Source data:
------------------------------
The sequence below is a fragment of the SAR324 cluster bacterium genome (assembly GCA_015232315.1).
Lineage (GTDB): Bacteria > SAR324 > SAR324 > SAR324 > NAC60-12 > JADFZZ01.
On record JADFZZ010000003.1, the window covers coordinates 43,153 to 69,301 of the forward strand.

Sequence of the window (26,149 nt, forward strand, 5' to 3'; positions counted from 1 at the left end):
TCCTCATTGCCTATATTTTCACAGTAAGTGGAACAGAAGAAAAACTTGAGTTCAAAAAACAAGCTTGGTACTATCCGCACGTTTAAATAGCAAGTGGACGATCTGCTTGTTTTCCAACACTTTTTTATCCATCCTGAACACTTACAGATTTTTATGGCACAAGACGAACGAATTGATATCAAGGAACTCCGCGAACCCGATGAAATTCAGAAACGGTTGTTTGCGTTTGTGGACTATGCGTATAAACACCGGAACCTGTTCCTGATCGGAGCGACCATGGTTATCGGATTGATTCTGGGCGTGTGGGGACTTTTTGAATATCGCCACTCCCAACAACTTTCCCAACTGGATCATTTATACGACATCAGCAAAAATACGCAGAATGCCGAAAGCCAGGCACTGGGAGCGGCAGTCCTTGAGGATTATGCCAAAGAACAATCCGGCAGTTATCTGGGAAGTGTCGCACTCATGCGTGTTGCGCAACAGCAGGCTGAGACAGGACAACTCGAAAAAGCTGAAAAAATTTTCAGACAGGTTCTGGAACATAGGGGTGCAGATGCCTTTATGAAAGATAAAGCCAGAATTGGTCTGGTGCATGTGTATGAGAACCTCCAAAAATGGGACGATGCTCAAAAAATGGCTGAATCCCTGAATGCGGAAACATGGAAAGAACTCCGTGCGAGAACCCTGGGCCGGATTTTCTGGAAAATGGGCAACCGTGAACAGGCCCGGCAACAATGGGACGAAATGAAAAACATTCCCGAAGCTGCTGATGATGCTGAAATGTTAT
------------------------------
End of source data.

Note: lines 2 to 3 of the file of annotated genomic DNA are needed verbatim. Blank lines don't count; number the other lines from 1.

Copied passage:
Lineage (GTDB): Bacteria > SAR324 > SAR324 > SAR324 > NAC60-12 > JADFZZ01.
On record JADFZZ010000003.1, the window covers coordinates 43,153 to 69,301 of the forward strand.